There have been a couple of press releases from the group that stated multiple infractions have been found. I will say that I disagree and will say that actually no infractions concerning the engines has been confirmed. We have had all of the engines in question checked multiple times by multiple sources and everything has checked to be in tolerance. It appears that a couple of tweeks on the settings of a machine either intentionally or by mistake is where this all started.

The only infraction that we are guilty of is the lack of submitting the required paperwork in a timely manner. We have agreed to provide that to the group. I feel like the SEAL groups decision to allow sufficient time to have the engines re-sealed was fair and Thank them for that. I have been in discussions with Dennis Borem at PME and will be directing all of the Pro Late Model engines to him.

He is currently an approved builder (and) I feel like he will do an excellent job. I will have no involvement in any of this other than answering any questions or information that will help him and the customer.

I am nearing my retirement age but still enjoy what I do. I want to use my time improving my SLM program as well as working on some other more challenging projects. We are planning on installing a chassis dyno early next year. That seems like something me and my guys will enjoy.

Good Luck to everyone and I apologize for the inconvenience.

-Jeff Hamner

Matt Weaver is the owner and founder of Short Track Scene. Weaver grew up in the sport, having raced himself before becoming a reporter in college at the University of South Alabama. He also has extensive experience covering NASCAR, IndyCar and Dirt Sprint Cars.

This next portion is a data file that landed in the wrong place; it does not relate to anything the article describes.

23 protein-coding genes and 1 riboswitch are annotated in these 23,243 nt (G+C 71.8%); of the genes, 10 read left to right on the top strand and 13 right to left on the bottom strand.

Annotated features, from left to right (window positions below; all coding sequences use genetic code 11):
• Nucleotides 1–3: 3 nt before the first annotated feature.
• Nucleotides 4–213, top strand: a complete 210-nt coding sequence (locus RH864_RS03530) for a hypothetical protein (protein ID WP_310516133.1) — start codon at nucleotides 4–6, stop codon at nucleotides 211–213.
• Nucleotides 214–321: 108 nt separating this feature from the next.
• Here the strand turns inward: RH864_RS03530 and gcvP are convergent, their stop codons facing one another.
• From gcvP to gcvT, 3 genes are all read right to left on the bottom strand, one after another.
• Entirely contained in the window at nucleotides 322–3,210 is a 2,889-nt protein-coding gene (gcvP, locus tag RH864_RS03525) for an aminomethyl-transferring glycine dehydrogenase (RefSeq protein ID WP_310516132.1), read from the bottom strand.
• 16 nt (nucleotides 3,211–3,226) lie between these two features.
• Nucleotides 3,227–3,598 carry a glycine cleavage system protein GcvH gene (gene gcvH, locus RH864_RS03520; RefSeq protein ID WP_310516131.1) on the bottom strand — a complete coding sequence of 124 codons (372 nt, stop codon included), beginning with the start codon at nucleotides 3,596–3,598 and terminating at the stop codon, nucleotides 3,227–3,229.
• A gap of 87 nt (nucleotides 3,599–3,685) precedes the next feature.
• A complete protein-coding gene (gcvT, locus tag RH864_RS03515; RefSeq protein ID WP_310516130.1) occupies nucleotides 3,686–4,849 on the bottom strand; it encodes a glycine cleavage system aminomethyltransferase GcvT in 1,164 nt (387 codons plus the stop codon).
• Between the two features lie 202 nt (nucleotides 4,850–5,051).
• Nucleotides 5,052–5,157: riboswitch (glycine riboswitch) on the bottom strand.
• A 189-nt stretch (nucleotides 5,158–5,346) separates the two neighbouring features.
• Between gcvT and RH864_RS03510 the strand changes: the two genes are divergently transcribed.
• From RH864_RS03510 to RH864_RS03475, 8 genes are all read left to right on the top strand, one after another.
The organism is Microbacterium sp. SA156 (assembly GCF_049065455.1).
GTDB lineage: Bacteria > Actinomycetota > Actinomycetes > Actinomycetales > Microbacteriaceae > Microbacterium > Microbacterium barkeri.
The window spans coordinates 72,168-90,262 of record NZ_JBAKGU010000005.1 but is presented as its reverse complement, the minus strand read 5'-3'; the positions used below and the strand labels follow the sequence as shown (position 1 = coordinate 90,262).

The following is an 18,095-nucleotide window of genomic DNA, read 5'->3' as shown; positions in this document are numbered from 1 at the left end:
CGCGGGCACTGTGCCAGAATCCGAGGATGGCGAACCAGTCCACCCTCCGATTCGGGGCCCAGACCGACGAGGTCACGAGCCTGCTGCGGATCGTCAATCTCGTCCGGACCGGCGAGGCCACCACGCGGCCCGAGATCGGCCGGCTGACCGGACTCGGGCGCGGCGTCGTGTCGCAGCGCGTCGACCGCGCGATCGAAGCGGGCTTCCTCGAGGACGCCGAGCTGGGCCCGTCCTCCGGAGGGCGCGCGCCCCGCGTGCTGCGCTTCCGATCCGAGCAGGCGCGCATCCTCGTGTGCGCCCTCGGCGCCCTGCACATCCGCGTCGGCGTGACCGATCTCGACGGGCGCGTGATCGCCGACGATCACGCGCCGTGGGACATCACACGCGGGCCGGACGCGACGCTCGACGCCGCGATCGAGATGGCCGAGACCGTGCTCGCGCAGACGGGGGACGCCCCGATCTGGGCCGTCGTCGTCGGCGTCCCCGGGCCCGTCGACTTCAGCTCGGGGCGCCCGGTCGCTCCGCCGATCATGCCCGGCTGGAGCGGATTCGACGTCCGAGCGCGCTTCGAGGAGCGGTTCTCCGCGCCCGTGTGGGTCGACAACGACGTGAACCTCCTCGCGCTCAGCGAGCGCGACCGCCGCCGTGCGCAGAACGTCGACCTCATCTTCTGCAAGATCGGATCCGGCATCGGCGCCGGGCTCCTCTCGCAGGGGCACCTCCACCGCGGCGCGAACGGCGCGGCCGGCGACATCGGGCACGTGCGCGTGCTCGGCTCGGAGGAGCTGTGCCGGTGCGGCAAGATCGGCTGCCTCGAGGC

1. Brian Mace

    November 3, 2023 at 7:51 am

    I have never personally met Jeff but competed as an engine builder working for Joey Robinson Racing Engines as well as on my own. Jeff has always had strong engines and is someone i respected, as many of the ones he mentioned and more. Racing has gotten so political and the politics are destroying short track racing. My love for racing continues as i find myself a competition director of a series, Southeast Super Trucks where we race lms style cars and trucks. This is mainly a crate engine series and from many years of building engines, there are grey areas and it is often hard to navigate what could but subjective.
    I feel this could be one of those situations and Jeff responded with respect and professionalism, as anyone would expect. Moving forward, think, treat others with the same respect you would want to be treated with. Lets all work to keep short track racing alive, not kill it. Just my opinion.

  2. Joe Epps

    November 4, 2023 at 11:09 am

    Let’s face it, racing is not what it used to be, money has basically ruined it, look at NASCAR today. I used to race go karts, it got to be the same too, we had a saying, “Speed Costs Money, How Fast Do You Want To Go??”

  3. Haxall Thomas

    November 6, 2023 at 11:58 pm

    Crate and sealed engines are a joke! Have been and always will be. It’s just lazy and cheap! Tracks are lazy for not paying for tech inspectors that are competent. Racers are lazy for wanting plug and play simplicity. The concept to save money has never been achieved. Racers should stop being lazy and learn how to become real mechanics.

Leave a Reply

Your email address will not be published. Required fields are marked *




More in Pro Late Models